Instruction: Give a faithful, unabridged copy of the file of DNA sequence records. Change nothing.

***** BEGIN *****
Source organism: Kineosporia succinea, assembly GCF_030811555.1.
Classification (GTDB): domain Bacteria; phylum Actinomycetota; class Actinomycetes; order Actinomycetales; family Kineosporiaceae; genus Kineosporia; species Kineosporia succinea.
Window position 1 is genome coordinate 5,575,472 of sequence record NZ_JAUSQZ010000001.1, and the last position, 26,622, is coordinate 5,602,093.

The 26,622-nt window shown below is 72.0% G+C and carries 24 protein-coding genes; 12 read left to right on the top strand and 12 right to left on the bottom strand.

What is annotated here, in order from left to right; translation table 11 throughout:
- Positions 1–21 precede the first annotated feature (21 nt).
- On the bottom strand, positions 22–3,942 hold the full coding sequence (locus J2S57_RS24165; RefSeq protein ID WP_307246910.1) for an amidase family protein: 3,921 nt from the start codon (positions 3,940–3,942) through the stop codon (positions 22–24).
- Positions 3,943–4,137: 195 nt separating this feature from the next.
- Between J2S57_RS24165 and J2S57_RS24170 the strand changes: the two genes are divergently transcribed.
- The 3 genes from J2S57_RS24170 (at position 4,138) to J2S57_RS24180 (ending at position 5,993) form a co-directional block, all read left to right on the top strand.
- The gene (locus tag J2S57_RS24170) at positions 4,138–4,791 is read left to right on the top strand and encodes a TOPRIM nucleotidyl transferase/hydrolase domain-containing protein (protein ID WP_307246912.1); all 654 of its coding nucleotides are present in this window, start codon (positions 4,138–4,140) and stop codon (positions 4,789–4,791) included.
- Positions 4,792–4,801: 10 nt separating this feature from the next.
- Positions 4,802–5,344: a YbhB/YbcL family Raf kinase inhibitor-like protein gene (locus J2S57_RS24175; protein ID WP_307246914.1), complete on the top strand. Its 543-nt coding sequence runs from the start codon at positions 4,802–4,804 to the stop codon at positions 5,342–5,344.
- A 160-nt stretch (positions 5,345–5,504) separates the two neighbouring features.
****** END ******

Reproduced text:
Source organism: Kineosporia succinea, assembly GCF_030811555.1.
Classification (GTDB): domain Bacteria; phylum Actinomycetota; class Actinomycetes; order Actinomycetales; family Kineosporiaceae; genus Kineosporia; species Kineosporia succinea.
Window position 1 is genome coordinate 5,575,472 of sequence record NZ_JAUSQZ010000001.1, and the last position, 26,622, is coordinate 5,602,093.

The 26,622-nt window shown below is 72.0% G+C and carries 24 protein-coding genes; 12 read left to right on the top strand and 12 right to left on the bottom strand.

What is annotated here, in order from left to right; translation table 11 throughout:
- Positions 1–21 precede the first annotated feature (21 nt).
- On the bottom strand, positions 22–3,942 hold the full coding sequence (locus J2S57_RS24165; RefSeq protein ID WP_307246910.1) for an amidase family protein: 3,921 nt from the start codon (positions 3,940–3,942) through the stop codon (positions 22–24).
- Positions 3,943–4,137: 195 nt separating this feature from the next.
- Between J2S57_RS24165 and J2S57_RS24170 the strand changes: the two genes are divergently transcribed.
- The 3 genes from J2S57_RS24170 (at position 4,138) to J2S57_RS24180 (ending at position 5,993) form a co-directional block, all read left to right on the top strand.
- The gene (locus tag J2S57_RS24170) at positions 4,138–4,791 is read left to right on the top strand and encodes a TOPRIM nucleotidyl transferase/hydrolase domain-containing protein (protein ID WP_307246912.1); all 654 of its coding nucleotides are present in this window, start codon (positions 4,138–4,140) and stop codon (positions 4,789–4,791) included.
- Positions 4,792–4,801: 10 nt separating this feature from the next.
- Positions 4,802–5,344: a YbhB/YbcL family Raf kinase inhibitor-like protein gene (locus J2S57_RS24175; protein ID WP_307246914.1), complete on the top strand. Its 543-nt coding sequence runs from the start codon at positions 4,802–4,804 to the stop codon at positions 5,342–5,344.
- A 160-nt stretch (positions 5,345–5,504) separates the two neighbouring features.